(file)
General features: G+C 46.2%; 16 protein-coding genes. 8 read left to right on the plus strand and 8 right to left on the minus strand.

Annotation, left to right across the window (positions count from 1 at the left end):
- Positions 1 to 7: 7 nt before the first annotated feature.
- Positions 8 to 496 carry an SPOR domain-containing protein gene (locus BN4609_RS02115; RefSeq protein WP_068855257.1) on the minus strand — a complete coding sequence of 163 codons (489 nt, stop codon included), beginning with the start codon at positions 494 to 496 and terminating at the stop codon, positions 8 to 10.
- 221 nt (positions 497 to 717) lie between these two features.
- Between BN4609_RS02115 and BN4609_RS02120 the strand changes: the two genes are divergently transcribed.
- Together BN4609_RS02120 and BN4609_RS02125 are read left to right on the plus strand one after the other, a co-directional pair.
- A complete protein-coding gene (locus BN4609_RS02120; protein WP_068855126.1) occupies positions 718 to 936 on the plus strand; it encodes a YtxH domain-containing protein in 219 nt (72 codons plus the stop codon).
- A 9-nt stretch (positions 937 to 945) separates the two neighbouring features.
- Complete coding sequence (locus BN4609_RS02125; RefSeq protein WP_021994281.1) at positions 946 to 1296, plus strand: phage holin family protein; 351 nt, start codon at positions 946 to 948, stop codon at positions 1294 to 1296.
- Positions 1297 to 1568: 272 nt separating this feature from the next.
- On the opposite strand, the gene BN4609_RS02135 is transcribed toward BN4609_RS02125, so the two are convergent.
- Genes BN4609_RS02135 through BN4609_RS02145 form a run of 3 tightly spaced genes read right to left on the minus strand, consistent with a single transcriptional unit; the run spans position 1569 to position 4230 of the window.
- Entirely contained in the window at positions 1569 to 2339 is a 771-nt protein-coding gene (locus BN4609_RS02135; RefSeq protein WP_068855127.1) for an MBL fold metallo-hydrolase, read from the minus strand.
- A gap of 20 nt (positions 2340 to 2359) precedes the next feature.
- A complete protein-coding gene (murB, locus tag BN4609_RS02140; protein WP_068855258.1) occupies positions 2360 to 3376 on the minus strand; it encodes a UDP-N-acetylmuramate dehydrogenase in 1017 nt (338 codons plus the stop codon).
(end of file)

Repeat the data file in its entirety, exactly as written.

General features: G+C 46.2%; 16 protein-coding genes. 8 read left to right on the plus strand and 8 right to left on the minus strand.

Annotation, left to right across the window (positions count from 1 at the left end):
- Positions 1 to 7: 7 nt before the first annotated feature.
- Positions 8 to 496 carry an SPOR domain-containing protein gene (locus BN4609_RS02115; RefSeq protein WP_068855257.1) on the minus strand — a complete coding sequence of 163 codons (489 nt, stop codon included), beginning with the start codon at positions 494 to 496 and terminating at the stop codon, positions 8 to 10.
- 221 nt (positions 497 to 717) lie between these two features.
- Between BN4609_RS02115 and BN4609_RS02120 the strand changes: the two genes are divergently transcribed.
- Together BN4609_RS02120 and BN4609_RS02125 are read left to right on the plus strand one after the other, a co-directional pair.
- A complete protein-coding gene (locus BN4609_RS02120; protein WP_068855126.1) occupies positions 718 to 936 on the plus strand; it encodes a YtxH domain-containing protein in 219 nt (72 codons plus the stop codon).
- A 9-nt stretch (positions 937 to 945) separates the two neighbouring features.
- Complete coding sequence (locus BN4609_RS02125; RefSeq protein WP_021994281.1) at positions 946 to 1296, plus strand: phage holin family protein; 351 nt, start codon at positions 946 to 948, stop codon at positions 1294 to 1296.
- Positions 1297 to 1568: 272 nt separating this feature from the next.
- On the opposite strand, the gene BN4609_RS02135 is transcribed toward BN4609_RS02125, so the two are convergent.
- Genes BN4609_RS02135 through BN4609_RS02145 form a run of 3 tightly spaced genes read right to left on the minus strand, consistent with a single transcriptional unit; the run spans position 1569 to position 4230 of the window.
- Entirely contained in the window at positions 1569 to 2339 is a 771-nt protein-coding gene (locus BN4609_RS02135; RefSeq protein WP_068855127.1) for an MBL fold metallo-hydrolase, read from the minus strand.
- A gap of 20 nt (positions 2340 to 2359) precedes the next feature.
- A complete protein-coding gene (murB, locus tag BN4609_RS02140; protein WP_068855258.1) occupies positions 2360 to 3376 on the minus strand; it encodes a UDP-N-acetylmuramate dehydrogenase in 1017 nt (338 codons plus the stop codon).